Mass arbitration miscue? Samsung says plaintiffs' firms double dipping client lists

GSMA's 2023 Mobile World Congress (MWC) in Barcelona
A Samsung sign is displayed. REUTERS/Nacho Doce

(Reuters) - Among critics of the phenomenon known as mass arbitration, Samsung Electronics America Inc is regarded as a prime example of a company victimized by plaintiffs' lawyers attempting to use the leverage of arbitration fees to extract gigantic settlements.

Plaintiffs' firms have signed up more than 160,000 Samsung cellphone owners who contend that their devices violate Illinois’ biometric privacy laws. Not all of those Samsung customers have filed formal demands to arbitrate their claims before the American Arbitration Association, but the company has said in court filings that demands from just one of the firms, Labaton Sucharow, would impose fees of more than $400 million on the company.

Samsung has refused to pay the AAA fees, arguing, among other things, that Labaton failed to vet its sprawling client list of more than 100,000 purported Samsung customers. According to the company, Labaton’s roster includes dead people, people who never owned a Samsung device and people with obviously made-up names or addresses, including one claimant who listed their address as "Q" and another whose listed address was “This Fi Dhkhj.”

Labaton didn’t bother to screen its would-be clients carefully, Samsung has said, because it only cared about maximizing the pressure on Samsung from thousands of dollars in fees for every case, however shady the claimant.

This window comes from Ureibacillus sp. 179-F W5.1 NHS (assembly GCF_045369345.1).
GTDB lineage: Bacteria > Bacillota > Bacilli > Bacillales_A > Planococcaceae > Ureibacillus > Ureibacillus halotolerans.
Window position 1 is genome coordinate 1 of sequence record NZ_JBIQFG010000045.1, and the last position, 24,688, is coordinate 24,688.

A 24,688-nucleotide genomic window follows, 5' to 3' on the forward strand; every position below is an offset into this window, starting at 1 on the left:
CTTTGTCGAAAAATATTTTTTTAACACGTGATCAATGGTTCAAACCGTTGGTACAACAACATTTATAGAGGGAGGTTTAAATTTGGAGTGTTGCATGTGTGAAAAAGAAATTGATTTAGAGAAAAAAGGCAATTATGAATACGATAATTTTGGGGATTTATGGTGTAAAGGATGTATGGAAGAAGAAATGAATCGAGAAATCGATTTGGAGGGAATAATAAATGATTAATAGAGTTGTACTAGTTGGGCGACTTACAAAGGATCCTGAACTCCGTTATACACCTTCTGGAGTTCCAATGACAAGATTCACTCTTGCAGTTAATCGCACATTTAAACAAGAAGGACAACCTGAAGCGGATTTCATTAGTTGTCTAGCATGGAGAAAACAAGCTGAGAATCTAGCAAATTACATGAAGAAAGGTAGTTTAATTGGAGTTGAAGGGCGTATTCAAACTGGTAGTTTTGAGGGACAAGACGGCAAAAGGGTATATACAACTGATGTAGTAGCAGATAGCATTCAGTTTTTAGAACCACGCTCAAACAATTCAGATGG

Labaton has retorted that Samsung keeps making these accusations without providing any specifics. AAA, the firm says, checked Labaton's client spreadsheet and ultimately determined that almost all of the cases could commence, (The screwy addresses were apparently identified by AAA and were corrected.)

But a new Samsung filing offers what seems to be strong evidence to back the company’s assertions of inadequate client vetting: Samsung contends that at least 241 of Labaton’s purported clients have also signed up as clients of Robbins Geller Rudman & Dowd and Milberg Coleman Bryson Phillips Grossman.

Those firms, which say they represent about 60,000 Samsung device users, brought a March 28 petition to compel Samsung to arbitrate demands by about 1,030 of those clients. But in its March 30 filing, Samsung said that nearly a quarter of the claimants listed by Robbins Geller and Milberg are already petitioners in Labaton's ongoing case to compel Samsung to pay arbitration fees for 50,000 Labaton clients.

Samsung’s new filing is nominally a request for the Robbins and Labaton cases to be heard before the same judge, U.S. District Judge Harry Leinenweber of Chicago. But you can be sure that mass arbitration critics, who have already highlighted Samsung’s accusations about sloppy due diligence, will seize on this new detail about overlapping clients as they push arguments that companies should not be required to advance millions of dollars in fees for unvetted claims.

In an email statement, Melissa Nafash of Labaton accused Samsung of tactical gamesmanship.

“Samsung knew about this issue for almost a year but waited until now to identify the claimants so it could accuse well-respected firms of unethical practices before a federal judge,” Nafash said. “As Samsung knows, the typical practice is to send notice to firms who dually represent a claimant and let the firms resolve it." Nafash said Labaton would ensure that none of its clients recovered more than once on a Samsung claim.